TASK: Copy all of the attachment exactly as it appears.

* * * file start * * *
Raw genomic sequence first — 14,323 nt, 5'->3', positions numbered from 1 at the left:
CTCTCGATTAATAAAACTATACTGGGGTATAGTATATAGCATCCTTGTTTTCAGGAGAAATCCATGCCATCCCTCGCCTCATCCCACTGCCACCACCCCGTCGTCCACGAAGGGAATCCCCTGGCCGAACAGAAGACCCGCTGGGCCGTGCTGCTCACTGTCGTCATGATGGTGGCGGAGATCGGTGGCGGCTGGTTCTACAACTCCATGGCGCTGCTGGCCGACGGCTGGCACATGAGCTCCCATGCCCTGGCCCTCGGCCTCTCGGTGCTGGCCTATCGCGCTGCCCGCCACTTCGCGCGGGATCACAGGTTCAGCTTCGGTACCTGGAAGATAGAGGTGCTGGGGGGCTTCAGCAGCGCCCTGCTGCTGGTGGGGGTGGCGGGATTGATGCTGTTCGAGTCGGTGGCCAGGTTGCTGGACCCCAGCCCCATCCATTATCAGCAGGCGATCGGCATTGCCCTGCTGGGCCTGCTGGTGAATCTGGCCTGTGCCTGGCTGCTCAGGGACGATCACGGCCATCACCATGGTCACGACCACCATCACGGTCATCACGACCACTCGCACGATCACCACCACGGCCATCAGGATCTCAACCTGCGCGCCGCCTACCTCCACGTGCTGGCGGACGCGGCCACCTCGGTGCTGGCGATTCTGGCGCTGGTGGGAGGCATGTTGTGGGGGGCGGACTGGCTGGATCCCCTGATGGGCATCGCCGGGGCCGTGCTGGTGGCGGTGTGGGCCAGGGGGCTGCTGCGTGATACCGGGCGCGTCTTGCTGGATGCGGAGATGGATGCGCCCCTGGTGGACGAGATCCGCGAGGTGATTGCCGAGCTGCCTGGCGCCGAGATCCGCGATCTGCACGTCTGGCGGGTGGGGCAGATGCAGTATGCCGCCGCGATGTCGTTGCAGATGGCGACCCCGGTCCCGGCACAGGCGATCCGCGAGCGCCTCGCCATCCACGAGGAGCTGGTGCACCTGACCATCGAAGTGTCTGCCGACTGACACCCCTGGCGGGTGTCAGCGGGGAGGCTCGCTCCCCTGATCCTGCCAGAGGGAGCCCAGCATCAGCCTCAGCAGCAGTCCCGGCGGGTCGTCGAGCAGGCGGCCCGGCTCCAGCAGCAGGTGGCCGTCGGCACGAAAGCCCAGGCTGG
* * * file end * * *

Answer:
Raw genomic sequence first — 14,323 nt, 5'->3', positions numbered from 1 at the left:
CTCTCGATTAATAAAACTATACTGGGGTATAGTATATAGCATCCTTGTTTTCAGGAGAAATCCATGCCATCCCTCGCCTCATCCCACTGCCACCACCCCGTCGTCCACGAAGGGAATCCCCTGGCCGAACAGAAGACCCGCTGGGCCGTGCTGCTCACTGTCGTCATGATGGTGGCGGAGATCGGTGGCGGCTGGTTCTACAACTCCATGGCGCTGCTGGCCGACGGCTGGCACATGAGCTCCCATGCCCTGGCCCTCGGCCTCTCGGTGCTGGCCTATCGCGCTGCCCGCCACTTCGCGCGGGATCACAGGTTCAGCTTCGGTACCTGGAAGATAGAGGTGCTGGGGGGCTTCAGCAGCGCCCTGCTGCTGGTGGGGGTGGCGGGATTGATGCTGTTCGAGTCGGTGGCCAGGTTGCTGGACCCCAGCCCCATCCATTATCAGCAGGCGATCGGCATTGCCCTGCTGGGCCTGCTGGTGAATCTGGCCTGTGCCTGGCTGCTCAGGGACGATCACGGCCATCACCATGGTCACGACCACCATCACGGTCATCACGACCACTCGCACGATCACCACCACGGCCATCAGGATCTCAACCTGCGCGCCGCCTACCTCCACGTGCTGGCGGACGCGGCCACCTCGGTGCTGGCGATTCTGGCGCTGGTGGGAGGCATGTTGTGGGGGGCGGACTGGCTGGATCCCCTGATGGGCATCGCCGGGGCCGTGCTGGTGGCGGTGTGGGCCAGGGGGCTGCTGCGTGATACCGGGCGCGTCTTGCTGGATGCGGAGATGGATGCGCCCCTGGTGGACGAGATCCGCGAGGTGATTGCCGAGCTGCCTGGCGCCGAGATCCGCGATCTGCACGTCTGGCGGGTGGGGCAGATGCAGTATGCCGCCGCGATGTCGTTGCAGATGGCGACCCCGGTCCCGGCACAGGCGATCCGCGAGCGCCTCGCCATCCACGAGGAGCTGGTGCACCTGACCATCGAAGTGTCTGCCGACTGACACCCCTGGCGGGTGTCAGCGGGGAGGCTCGCTCCCCTGATCCTGCCAGAGGGAGCCCAGCATCAGCCTCAGCAGCAGTCCCGGCGGGTCGTCGAGCAGGCGGCCCGGCTCCAGCAGCAGGTGGCCGTCGGCACGAAAGCCCAGGCTGG